How a local authority care needs assessment works

A care needs assessment from your local authority can be the first step towards getting the help and support you need with your everyday life. The aim is to work out how much help you need to enable you to live as independently as possible.

What is a care needs (or social care) assessment?

If you need help with everyday tasks, your local authority has a legal duty to carry out an assessment to find out what help you need.

In Northern Ireland, the Health and Social Care Trust does this.

Lots of people are put off by the idea of an assessment, but it’s not something to worry about.

It’s simply a way of working out your individual care and support needs so your local authority or trust can decide the best way to help you.

The process the assessment has to follow is set out in law. It allows you to take the lead in explaining what care and support you need to make life easier for you and the outcome you’re looking for. Your wellbeing and wishes must be considered throughout.

For example, you might want to stay in your home, and this must be taken into consideration.

Or, if your care needs have stopped you from joining in activities outside the home, but this is something you want to do, this must be part of the assessment and care plan process.

Am I eligible for a care needs assessment?

Did you know?

You’re entitled to a free care needs assessment regardless of how much savings you have or your income. And it doesn’t matter how complex or simple your needs are.

If you have a condition that goes up or down, it’s useful to make a list of things you find difficult, especially on ‘bad’ days you can discuss during the assessment.

Similarly, if you care for someone, you’re also entitled to request a free carer’s assessment. This can be a separate assessment or combined with an assessment of the person needing care.

Take a look at our guide to Support services available to carers.

How do I get a care needs assessment?

Top tip

It’s important not to feel embarrassed or ashamed – getting the right support depends on you being open about your needs..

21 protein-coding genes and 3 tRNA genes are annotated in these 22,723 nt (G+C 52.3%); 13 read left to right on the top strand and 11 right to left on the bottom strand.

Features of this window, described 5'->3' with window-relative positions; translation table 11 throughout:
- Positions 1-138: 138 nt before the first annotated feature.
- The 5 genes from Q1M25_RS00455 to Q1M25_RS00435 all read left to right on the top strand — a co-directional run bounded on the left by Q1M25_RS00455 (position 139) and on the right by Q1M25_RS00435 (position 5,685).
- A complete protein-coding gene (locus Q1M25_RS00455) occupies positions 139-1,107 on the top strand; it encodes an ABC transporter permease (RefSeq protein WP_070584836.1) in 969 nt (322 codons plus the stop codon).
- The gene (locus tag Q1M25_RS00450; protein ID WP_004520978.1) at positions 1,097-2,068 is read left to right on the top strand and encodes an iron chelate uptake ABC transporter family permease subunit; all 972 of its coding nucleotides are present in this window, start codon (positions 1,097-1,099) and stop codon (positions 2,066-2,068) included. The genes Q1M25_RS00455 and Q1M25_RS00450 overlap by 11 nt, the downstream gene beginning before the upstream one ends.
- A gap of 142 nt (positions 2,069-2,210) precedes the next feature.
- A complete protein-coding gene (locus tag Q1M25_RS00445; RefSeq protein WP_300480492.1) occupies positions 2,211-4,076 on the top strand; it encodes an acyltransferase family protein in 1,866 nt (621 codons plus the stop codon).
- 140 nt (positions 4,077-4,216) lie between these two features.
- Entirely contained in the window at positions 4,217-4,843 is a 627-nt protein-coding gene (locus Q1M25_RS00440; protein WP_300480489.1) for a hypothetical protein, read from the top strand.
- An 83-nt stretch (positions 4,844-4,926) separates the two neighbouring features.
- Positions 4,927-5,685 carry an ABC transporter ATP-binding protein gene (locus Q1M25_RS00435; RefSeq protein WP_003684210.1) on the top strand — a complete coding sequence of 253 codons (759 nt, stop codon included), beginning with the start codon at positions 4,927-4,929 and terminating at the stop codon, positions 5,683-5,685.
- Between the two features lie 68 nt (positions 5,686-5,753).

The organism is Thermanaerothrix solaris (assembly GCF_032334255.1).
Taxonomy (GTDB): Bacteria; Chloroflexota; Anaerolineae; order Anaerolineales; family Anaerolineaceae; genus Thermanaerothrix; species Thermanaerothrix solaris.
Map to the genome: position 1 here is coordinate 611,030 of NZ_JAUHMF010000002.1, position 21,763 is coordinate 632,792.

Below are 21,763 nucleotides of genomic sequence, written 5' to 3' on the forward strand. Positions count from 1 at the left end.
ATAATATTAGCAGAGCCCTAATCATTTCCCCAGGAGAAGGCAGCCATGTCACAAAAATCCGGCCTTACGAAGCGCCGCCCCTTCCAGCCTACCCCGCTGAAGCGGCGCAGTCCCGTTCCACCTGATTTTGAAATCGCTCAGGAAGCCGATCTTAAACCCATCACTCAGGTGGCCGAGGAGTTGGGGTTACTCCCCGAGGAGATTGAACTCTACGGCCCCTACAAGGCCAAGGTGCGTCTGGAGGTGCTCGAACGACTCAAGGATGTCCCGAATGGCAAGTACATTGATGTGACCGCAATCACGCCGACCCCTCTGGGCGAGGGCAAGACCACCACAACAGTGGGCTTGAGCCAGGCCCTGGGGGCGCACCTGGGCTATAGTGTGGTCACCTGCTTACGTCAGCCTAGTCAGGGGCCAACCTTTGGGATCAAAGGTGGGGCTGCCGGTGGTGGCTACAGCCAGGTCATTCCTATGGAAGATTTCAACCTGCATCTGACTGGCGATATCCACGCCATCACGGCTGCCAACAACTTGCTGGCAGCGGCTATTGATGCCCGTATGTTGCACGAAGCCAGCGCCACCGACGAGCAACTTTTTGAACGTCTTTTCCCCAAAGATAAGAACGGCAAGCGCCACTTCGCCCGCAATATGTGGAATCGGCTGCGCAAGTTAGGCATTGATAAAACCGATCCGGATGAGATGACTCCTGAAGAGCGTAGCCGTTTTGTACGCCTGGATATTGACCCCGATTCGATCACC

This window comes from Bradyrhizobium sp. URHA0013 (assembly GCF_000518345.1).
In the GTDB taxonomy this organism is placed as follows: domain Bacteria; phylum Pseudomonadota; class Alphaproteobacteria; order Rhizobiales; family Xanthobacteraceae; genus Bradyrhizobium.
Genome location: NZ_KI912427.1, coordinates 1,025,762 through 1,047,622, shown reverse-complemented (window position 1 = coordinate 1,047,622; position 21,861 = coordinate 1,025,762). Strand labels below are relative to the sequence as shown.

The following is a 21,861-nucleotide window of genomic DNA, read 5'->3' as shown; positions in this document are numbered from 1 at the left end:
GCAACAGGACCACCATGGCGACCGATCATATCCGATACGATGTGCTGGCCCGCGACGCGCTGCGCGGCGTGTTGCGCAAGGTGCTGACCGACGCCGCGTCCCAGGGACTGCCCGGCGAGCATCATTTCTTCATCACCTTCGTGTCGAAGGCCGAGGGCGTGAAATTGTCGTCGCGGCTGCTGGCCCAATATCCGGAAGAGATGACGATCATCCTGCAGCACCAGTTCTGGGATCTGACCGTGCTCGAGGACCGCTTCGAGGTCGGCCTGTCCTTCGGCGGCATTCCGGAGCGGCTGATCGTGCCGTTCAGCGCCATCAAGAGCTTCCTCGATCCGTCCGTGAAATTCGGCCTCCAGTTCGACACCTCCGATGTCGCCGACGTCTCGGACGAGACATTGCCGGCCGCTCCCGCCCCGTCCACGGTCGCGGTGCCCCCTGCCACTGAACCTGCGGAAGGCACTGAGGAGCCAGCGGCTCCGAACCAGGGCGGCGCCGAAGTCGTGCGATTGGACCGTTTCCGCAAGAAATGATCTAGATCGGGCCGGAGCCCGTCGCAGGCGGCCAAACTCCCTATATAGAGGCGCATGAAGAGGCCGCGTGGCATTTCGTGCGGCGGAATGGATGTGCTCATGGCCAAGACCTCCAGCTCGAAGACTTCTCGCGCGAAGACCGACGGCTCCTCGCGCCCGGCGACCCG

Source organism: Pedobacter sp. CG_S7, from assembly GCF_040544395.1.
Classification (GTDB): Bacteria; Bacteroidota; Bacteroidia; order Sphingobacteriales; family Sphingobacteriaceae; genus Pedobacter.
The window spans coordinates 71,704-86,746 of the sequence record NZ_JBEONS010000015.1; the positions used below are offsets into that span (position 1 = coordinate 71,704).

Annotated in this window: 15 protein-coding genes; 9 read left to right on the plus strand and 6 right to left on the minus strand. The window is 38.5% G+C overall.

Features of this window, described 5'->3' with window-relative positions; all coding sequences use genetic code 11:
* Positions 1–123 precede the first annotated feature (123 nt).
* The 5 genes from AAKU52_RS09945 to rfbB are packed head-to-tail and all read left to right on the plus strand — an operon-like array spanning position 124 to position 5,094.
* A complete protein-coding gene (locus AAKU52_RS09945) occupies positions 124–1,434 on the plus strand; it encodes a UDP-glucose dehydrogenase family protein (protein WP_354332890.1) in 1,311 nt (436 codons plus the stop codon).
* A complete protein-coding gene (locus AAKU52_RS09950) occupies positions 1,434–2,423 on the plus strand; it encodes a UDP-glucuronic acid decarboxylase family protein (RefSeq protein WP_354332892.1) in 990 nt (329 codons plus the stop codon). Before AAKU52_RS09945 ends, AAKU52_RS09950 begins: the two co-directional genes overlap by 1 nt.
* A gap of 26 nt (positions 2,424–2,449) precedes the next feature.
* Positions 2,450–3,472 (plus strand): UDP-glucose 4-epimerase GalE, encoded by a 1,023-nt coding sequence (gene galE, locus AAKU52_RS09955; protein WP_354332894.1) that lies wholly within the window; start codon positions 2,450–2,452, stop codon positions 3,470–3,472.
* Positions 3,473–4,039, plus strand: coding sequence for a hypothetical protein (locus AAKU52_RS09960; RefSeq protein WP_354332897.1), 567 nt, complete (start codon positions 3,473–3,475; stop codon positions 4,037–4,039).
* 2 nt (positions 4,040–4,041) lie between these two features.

Ask the adult social services department of your local authority (or Health and Social Care Trust in Northern Ireland) for one. Explain that you need some help. This might be managing at home, a place at a day-care centre or moving into a care home.

Or, someone else – such as your carer or a health professional – might refer you to your local authority or trust for a needs assessment.

Urgent assessments

In some cases, a local authority can begin providing services before there has been a care needs assessment. They’ll do this if they believe you need urgent support.

A full assessment will take place as soon as possible to make sure you have the right support.

How the care needs assessment is carried out

A care specialist will carry out the assessment on behalf of the local authority or NHS.

This could be an occupational therapist, a nurse or a social worker, or a combination of these. This is so you don’t have to go through various assessments from different agencies.

The assessment may be done over the phone or involve you completing a self-assessment form with support from your local authority. Or it could be done face-to-face, usually in your own home.

It’s a good idea to have a friend or family member with you so that they can help you explain how your condition affects you.

If you find it hard to understand the care process or find it difficult to discuss the issues, there are people who can act as a spokesperson for you. These are called advocates. To find one, contact social services at your local council and ask about advocacy services.

Find your local social services on the NHS website.

If you haven’t arranged for an advocate to be with you during the assessment but you need one, the local authority must arrange an independent advocate to help you.

During the assessment, you will explore how difficult you find it to carry out activities in your everyday life. This includes washing and dressing, managing your toilet needs and living safely in your home. These are sometimes known as the ‘eligibility outcomes’.

If someone already helps you with these activities, this still counts as a need you have. So it’s important you should make sure that the assessor knows you find it hard to carry out these tasks either with or without help.

The assessor needs to know how many tasks you can’t manage so they can work out whether you‘re eligible for support.